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Academy of decor to revive lost skills

VISITORS to Leeds College of Building's Millwright Street centre might be forgiven for thinking that they had been transported to a foreign clime.

On the first floor, they confront a wall-high depiction of an elegant villa with an arched window overlooking an olive grove and a pretty Tuscan hill town baking in the Italian sun. You can virtually walk into the villa, such is the realism of the image.

Crafted by two painting and decorating students, Paul Egan and Chris Manders, the vision is a huge trompe l'oeil, a trick of the eye. As the image is copied from the label of a bottle of Olivio olive oil, visitors may also get a sense of dej... vu.

The work is an example of one of the traditional decorating skills that the college is seeking to preserve in its new Academy of Decorative Arts. In the 1960s and 1970s, when decorative wallpapers were fashionable, traditional skills such as Sienna marbling, wood graining, gilding, stencilling and broken colour work were neglected.

But the new academy, which embraces painting and decorating and interior design, wants to challenge the public's perception of decorating as being a low-skill trade and to show that such work is not exclusively male and that women can paint and decorate just as well.

The academy will also help meet changes in consumer tastes, which are driven by the popularity of television programmes such as Changing Rooms.

"We want to change the image that painting and decorating is a male preserve and appeal to a wider audience," says Chris Ferguson, head of the college's fabric and finishes division.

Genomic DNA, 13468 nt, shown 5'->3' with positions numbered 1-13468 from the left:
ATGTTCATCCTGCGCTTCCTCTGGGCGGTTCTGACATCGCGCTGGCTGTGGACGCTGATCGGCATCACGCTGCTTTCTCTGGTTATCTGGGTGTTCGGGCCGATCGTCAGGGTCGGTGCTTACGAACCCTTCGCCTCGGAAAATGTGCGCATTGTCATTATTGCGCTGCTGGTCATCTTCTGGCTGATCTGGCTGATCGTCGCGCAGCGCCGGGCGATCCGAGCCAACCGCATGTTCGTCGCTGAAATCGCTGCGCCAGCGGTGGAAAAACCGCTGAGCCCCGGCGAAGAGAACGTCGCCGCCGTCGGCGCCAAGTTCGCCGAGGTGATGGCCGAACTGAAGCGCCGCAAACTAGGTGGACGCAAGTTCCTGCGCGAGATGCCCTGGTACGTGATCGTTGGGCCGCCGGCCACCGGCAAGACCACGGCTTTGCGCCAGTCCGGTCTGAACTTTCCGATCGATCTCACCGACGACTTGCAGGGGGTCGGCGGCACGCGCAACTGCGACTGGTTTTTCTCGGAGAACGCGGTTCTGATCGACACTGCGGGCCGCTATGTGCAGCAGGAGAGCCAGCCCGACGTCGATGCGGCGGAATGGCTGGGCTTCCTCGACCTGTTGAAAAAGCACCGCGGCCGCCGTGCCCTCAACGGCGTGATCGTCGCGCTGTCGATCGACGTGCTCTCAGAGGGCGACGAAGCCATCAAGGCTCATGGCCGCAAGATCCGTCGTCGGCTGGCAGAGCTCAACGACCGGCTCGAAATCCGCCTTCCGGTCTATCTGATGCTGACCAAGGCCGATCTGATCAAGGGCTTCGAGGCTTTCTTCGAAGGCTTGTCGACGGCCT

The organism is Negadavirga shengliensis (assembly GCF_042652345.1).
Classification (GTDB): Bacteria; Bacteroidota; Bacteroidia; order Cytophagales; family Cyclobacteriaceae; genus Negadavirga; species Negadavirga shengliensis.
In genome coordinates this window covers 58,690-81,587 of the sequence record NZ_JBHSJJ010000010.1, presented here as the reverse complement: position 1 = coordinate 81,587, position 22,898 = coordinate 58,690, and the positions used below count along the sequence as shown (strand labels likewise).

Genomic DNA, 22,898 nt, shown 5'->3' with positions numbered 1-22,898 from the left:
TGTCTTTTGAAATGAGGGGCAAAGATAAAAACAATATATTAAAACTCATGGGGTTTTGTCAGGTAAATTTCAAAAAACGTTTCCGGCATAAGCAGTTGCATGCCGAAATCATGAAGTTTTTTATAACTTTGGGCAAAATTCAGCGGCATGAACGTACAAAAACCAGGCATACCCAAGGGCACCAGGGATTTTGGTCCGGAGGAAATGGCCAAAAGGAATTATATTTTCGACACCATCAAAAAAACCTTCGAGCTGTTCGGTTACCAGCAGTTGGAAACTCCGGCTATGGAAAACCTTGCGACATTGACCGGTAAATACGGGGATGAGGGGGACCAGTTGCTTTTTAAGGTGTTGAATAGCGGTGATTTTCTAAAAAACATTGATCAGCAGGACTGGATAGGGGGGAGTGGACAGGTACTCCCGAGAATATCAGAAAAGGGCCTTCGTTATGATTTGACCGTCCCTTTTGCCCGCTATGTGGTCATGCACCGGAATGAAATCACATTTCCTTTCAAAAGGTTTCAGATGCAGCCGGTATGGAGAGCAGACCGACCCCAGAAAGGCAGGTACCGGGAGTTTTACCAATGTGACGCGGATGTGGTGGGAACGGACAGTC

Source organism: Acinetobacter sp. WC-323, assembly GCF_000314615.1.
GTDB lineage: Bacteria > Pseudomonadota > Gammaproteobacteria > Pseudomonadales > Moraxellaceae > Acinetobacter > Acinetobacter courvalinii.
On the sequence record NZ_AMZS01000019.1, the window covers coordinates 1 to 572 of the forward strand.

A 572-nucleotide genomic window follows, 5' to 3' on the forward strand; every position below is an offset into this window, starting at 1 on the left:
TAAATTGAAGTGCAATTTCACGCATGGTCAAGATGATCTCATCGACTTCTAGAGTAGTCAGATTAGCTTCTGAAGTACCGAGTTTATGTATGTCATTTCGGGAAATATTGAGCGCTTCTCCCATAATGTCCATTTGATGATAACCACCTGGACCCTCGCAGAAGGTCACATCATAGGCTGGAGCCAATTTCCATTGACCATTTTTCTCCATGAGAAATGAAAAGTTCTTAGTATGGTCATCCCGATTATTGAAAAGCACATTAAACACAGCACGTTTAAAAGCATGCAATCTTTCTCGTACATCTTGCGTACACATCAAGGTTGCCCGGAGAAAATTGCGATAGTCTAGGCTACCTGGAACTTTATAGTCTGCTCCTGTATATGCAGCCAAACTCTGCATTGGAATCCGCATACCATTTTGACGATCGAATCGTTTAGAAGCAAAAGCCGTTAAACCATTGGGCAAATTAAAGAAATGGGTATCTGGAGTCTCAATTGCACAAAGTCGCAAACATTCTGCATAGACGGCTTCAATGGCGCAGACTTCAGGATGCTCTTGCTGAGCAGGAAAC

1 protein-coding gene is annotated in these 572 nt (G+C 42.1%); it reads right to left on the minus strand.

"We wanted to maintain the range of traditional craft skills and encourage more women to train as painters and decorators. There are business opportunities out there. A lot of single mums do not want male decorators to come into their homes. I know of a number of decorating companies where the employees are all women."

The department itself has three female lecturers - in brickwork, carpentry, and painting and decorating - who act as role models to the students. The academy has also launched an evening class in interior design attracting 13 women.

Master classes are to be offered in decorative paint techniques such as graining. There will also be interior design workshops and mothers and their daughters will be invited to take part in taster workshops in the school holidays.

Eight women have enrolled alongside more than 100 men on painting and decorating courses at NVQ levels 1, 2 and 3. Students come from Leeds, Wakefield and all over West Yorkshire.

"A lot of people see painting and decorating as just putting up wallpaper and painting but there is a lot more to it than that," says Bill Byers, who manages the academy. If you look back to the 1800s, a good decorator would match the work of a fine artist."

Samantha Scott, 20, who has seven GCSEs, is an apprentice with a local decorating firm. She is in her first year of her three-year NVQ. Her ambition is to be an interior designer. Her grandfather in Newcastle was a decorator and she used to help him in the school holidays.

"It's good to see a woman doing the job," she says. "There's no such thing as a man's job."

Sarah Kneen, 16, has nine GCSEs. She is from Bristfield and is also in her first year of a three-year NVQ. She found she enjoyed painting and decorating during two weeks' work experience in Year 10 at school. She is also apprenticed to a local firm and wants to be an interior designer.

Judging by the number of trompe-l'oeil paintings in the Millwright Street building, and the steady increase in marbling and other traditional decorating skills, Leeds could be in for an Italianate renaissance in the near future.

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